That said, to have an even playing field, every citizen ought to have (or be able to make within a reasonable timeframe — three years? ten years?) enough wealth to be able to take risks and start businesses.

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          • There is nothing in fair rules that ensures equal outcomes. Indeed, guaranteed equal outcomes pretty much defines a staged game.

            There are quite a few possible explanations on why Jewish and Chinese Americans make more than “whites”. Different goals. Different values. Different cultures. Different time horizons or tisk tolerance. Different genetic dispositions. Different backgrounds. Institutional racism against whites, or for Jews and Chinese.

            I would not be too hasty to jump to the institutional racism explanation without at least first considering the others.

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            • Roger. I am not asking for Equal Outcomes. Merely a fair playing field [can I say “at birth”? that’s not exact, but it characterizes (and caricatures) my point]

              Jews make more than whites because they’re more urban. Same reason physicists make more money than doctors.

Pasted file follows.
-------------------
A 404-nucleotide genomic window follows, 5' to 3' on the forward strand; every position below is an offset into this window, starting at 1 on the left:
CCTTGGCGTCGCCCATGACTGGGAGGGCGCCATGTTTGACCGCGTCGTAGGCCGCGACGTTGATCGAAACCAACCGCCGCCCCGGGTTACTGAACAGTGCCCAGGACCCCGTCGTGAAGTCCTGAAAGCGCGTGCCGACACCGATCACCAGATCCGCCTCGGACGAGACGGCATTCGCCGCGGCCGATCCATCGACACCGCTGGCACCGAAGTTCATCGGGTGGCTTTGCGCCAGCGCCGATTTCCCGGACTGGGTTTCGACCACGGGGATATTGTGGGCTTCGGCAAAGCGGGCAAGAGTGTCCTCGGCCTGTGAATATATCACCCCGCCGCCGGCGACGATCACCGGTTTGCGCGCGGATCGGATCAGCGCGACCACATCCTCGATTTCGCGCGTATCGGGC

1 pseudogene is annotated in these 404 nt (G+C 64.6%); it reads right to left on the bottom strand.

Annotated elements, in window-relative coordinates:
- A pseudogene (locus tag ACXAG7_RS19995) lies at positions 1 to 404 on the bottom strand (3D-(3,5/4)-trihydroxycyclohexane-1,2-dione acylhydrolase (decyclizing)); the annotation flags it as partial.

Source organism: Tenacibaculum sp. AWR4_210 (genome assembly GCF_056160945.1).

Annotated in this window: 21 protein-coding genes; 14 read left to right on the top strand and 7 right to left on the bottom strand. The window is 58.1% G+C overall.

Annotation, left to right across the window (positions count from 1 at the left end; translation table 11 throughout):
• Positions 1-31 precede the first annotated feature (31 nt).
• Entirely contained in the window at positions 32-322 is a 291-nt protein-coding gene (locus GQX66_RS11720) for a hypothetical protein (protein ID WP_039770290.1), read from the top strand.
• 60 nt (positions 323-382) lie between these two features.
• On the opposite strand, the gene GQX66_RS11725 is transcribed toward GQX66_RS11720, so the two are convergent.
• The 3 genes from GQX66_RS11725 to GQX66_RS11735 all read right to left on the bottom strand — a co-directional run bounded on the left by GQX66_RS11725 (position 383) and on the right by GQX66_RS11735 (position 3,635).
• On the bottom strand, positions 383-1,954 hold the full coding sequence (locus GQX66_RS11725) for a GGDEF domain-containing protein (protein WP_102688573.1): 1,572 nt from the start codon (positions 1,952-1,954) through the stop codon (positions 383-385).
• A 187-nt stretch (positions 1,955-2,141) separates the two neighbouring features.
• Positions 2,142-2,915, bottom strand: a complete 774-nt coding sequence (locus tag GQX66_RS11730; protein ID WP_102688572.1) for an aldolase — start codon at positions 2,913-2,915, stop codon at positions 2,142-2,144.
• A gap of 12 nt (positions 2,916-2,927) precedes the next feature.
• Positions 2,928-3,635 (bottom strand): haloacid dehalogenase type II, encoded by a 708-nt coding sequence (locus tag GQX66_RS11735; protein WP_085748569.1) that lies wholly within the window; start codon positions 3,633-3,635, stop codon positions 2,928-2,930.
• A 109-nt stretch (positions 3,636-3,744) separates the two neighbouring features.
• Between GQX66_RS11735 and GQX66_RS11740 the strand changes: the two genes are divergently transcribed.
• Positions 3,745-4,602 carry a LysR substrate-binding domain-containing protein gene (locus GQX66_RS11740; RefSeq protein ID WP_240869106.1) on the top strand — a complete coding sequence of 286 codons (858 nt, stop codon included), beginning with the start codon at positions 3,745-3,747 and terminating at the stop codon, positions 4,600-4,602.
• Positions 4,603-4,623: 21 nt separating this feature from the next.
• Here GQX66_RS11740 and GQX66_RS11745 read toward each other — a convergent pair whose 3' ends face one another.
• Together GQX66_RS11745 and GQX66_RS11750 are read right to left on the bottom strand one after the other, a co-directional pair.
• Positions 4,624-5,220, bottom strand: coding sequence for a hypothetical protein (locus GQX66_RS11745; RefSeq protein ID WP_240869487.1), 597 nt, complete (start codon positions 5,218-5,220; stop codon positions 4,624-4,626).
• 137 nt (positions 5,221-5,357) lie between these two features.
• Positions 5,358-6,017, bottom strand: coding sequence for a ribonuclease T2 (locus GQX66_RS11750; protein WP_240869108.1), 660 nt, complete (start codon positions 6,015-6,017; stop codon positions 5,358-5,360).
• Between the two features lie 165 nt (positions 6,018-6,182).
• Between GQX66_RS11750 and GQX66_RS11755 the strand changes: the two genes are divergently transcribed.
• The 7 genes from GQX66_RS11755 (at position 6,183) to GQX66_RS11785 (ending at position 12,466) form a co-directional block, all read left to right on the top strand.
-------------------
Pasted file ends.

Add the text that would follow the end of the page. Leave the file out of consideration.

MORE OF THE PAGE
I’ve seen the institutional racism research, and it’s at least decent (if a lot of people’s wealth derives from racist policies instituted well over 30 years ago… you’ve still got institutional racism’s residue.)

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        • “They are not screwed via voluntary and honest interactions between consenting adults without negative externalities though.”

          I find this to be either inaccurate or based on really skewed definitions of “voluntary” and “honest”.

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          • Yes, true statements are sometimes pretty much impossible to argue against. I don’t get how people can think that a voluntary and honest exchange without negative externalities could possibly result in someone getting screwed.

            So instead of focusing on how that’s just a tautology or something, if you want to make any fishing headway you need to present a good case for why one of those three conditions (voluntary, honest, no negative externalities) doesn’t hold.

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            • I don’t get how people can think that a voluntary and honest exchange without negative externalities could possibly result in someone getting screwed.

              I think Chris’s point was that there’s a lot of Scotsmen in those weeds.

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              • Yes, that was my point. I’m not sure that it’s possible to define voluntary, honest, and no negative externalities in such a way that it isn’t simply tautological, and in such a way that, with all the cases it excludes, we’re left with only a small portion of the “market.”

                The “negative externalities” part is probably the worst. I assume, for example, that any case in which the two parties are participate in an exchange voluntarily and honestly, but don’t have all the information, would be explained away with that (otherwise, it can never be the case that an exchange could have any risk associated with it, for example).